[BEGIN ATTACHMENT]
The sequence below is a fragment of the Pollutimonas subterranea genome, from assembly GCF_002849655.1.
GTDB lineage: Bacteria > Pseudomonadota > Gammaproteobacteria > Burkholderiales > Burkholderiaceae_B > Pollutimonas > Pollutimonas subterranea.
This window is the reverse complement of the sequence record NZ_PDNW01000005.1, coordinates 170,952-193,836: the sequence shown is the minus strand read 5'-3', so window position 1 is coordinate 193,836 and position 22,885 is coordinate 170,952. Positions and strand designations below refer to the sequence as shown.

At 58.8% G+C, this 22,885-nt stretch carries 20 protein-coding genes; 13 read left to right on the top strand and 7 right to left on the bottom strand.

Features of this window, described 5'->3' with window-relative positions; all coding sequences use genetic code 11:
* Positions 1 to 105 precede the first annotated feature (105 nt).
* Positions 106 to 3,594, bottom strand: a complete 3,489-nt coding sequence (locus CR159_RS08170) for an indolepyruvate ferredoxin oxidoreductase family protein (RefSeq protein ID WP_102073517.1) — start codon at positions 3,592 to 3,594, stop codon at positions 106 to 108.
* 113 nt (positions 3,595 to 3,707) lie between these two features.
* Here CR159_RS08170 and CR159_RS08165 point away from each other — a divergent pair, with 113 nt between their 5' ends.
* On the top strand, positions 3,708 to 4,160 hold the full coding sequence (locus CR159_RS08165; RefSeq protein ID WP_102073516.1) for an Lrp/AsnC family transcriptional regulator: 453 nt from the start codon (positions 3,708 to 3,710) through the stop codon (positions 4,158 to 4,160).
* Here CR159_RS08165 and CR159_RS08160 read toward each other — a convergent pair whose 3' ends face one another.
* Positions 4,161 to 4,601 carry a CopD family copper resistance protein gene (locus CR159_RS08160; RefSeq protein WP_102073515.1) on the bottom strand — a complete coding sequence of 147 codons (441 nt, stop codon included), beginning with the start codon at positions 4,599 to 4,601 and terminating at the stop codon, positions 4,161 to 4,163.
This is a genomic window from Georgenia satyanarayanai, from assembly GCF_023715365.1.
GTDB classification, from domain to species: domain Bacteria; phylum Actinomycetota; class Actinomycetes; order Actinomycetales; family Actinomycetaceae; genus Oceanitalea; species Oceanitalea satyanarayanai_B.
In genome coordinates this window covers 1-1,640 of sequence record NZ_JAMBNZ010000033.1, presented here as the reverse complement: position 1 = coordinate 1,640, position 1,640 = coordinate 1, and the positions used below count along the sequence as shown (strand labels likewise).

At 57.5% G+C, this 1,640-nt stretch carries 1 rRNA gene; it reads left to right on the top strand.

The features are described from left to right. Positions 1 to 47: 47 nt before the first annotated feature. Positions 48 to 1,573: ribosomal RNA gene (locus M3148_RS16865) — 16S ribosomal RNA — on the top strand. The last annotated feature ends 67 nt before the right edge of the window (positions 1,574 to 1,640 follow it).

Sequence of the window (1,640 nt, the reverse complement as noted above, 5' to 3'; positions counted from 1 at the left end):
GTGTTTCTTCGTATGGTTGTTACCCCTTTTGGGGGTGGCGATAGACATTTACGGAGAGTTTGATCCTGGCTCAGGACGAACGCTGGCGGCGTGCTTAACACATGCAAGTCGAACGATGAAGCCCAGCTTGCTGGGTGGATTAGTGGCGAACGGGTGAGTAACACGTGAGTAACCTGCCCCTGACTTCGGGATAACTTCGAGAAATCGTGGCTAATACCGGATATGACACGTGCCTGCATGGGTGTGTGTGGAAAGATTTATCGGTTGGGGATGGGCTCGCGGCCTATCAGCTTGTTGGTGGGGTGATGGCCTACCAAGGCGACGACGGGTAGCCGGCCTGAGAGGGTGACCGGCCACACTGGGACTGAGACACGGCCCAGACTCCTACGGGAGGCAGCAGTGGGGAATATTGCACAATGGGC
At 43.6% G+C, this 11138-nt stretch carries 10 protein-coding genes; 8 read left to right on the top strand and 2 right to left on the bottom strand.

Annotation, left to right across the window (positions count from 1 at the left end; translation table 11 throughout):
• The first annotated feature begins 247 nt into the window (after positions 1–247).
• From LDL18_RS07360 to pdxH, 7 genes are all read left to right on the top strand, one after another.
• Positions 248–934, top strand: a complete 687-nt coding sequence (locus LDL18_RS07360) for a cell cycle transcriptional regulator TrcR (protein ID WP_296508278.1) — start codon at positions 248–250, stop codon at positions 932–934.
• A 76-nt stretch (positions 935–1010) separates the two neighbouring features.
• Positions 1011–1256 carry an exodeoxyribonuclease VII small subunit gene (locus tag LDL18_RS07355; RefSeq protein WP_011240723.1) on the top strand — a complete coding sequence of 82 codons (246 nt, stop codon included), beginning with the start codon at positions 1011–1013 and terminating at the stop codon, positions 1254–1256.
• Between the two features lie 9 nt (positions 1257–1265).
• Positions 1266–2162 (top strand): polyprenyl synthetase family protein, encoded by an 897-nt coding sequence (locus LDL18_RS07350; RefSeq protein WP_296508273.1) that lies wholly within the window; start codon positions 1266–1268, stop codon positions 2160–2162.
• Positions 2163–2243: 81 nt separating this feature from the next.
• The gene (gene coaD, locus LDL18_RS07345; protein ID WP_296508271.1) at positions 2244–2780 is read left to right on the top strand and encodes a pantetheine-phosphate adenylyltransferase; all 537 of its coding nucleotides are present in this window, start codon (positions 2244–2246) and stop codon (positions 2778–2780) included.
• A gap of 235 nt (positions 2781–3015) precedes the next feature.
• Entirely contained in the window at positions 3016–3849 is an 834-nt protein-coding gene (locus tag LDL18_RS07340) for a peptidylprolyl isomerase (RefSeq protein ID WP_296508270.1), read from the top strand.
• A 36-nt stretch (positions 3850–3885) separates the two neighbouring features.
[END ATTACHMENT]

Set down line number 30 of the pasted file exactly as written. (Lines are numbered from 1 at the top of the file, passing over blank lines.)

• The gene (gene coaD, locus LDL18_RS07345; protein ID WP_296508271.1) at positions 2244–2780 is read left to right on the top strand and encodes a pantetheine-phosphate adenylyltransferase; all 537 of its coding nucleotides are present in this window, start codon (positions 2244–2246) and stop codon (positions 2778–2780) included.